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Birds on Prozac are not as sexy to potential partners: Study
Environmental Health News
Female birds on antidepressants don't excite potential mates the way their drug-free counterparts do, raising concerns that environmental exposure to the drugs could impact populations, according to new research. The study was published in the journal Chemosphere.
Related session at SETAC Sacramento: Environmental Assessments for Human and Veterinary Pharmaceuticals — Evolving Regulations
Osprey: Barometers of aquatic health on the Clark Fork
Great Falls Tribune
Osprey are more than excellent fishermen. They are also the key to monitoring aquatic health along the Clark Fork River. This raptor species is an apex predator that thrives along Montana's rivers and waterways where the fish are plentiful. It's their diet that makes them a barometer for aquatic health in an area ravaged by the mining systems in Butte and Anaconda.
Related session at SETAC Sacramento: Environmental Mercury Exposure: Mechanisms Associated with its Immediate and generational Effects
Turtles in the trash: How microplastics are washing up where turtles breed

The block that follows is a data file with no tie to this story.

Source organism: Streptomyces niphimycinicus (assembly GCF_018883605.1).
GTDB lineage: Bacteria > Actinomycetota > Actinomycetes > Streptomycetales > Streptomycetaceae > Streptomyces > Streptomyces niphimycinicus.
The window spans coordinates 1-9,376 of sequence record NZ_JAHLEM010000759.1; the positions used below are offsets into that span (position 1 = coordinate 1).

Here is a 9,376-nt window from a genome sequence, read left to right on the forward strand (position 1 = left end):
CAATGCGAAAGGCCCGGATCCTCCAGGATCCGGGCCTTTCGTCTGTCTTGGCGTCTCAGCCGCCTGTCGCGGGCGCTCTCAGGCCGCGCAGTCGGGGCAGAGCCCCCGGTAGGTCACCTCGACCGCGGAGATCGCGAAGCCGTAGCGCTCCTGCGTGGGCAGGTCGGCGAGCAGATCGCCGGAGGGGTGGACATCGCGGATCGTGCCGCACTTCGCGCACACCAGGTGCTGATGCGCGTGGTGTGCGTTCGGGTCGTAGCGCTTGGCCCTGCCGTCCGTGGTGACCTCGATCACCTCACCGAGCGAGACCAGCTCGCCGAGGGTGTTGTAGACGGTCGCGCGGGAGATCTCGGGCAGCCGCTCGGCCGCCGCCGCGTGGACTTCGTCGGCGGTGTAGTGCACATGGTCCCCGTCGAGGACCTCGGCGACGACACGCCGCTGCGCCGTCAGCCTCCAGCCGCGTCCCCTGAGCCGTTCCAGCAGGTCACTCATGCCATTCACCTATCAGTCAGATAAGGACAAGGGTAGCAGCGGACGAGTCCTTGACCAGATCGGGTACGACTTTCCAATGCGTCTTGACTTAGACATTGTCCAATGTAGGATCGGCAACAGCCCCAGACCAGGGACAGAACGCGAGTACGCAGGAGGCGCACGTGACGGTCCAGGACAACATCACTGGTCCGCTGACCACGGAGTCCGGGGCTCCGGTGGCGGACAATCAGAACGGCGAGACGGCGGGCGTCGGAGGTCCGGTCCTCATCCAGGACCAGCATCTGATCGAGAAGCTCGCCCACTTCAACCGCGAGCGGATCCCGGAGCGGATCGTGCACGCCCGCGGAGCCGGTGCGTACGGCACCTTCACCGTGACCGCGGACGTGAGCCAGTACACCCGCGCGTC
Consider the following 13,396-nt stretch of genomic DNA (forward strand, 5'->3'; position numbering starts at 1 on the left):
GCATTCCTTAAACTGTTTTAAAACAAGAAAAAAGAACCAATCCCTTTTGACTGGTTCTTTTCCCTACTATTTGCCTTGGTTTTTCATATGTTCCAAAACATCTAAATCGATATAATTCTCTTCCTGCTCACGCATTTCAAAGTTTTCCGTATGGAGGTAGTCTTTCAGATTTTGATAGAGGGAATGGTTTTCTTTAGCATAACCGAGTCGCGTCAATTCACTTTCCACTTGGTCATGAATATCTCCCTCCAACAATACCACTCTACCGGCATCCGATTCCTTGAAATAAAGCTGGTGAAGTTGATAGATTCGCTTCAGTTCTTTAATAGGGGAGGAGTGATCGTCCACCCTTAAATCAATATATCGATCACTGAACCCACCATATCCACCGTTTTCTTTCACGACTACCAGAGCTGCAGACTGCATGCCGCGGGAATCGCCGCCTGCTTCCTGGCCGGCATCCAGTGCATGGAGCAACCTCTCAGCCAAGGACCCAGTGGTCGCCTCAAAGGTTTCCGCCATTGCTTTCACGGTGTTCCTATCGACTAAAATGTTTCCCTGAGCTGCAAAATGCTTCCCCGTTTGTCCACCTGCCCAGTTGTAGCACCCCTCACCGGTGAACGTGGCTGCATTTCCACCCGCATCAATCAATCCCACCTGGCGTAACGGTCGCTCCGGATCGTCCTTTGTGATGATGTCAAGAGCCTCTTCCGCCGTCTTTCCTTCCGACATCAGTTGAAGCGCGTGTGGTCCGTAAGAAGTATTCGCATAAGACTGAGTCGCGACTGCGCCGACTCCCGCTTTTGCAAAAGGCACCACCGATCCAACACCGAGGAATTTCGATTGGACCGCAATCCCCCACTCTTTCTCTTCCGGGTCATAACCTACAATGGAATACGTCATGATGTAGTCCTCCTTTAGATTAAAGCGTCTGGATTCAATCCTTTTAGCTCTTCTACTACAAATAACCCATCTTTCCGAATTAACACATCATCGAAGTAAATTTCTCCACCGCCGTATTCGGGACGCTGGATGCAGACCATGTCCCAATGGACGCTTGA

The University of Rhode Island
It is the scourge of the ocean. Floating with the waves, soulless, emotionless, without motivation or destination, it chokes life from the sea wherever it goes. What could this horrible fiend be? It's plastic, and steadily and surely, we are helping it take over the ocean. Plastics can hurt sea life in a number of ways. You've probably seen images of birds, seals or sea turtles trapped or killed by various plastics.
Related session at SETAC Sacramento: Micro- and Nano-Plastic Methods for Environment Media
When will we start putting human health above corporate profits?
Over and over, Texas residents and clean water advocates implored the Environmental Protection Agency on a recent Tuesday evening to set enforceable drinking water standards for the toxic chemicals contaminating their water — and at tighter levels than the agency currently deems acceptable.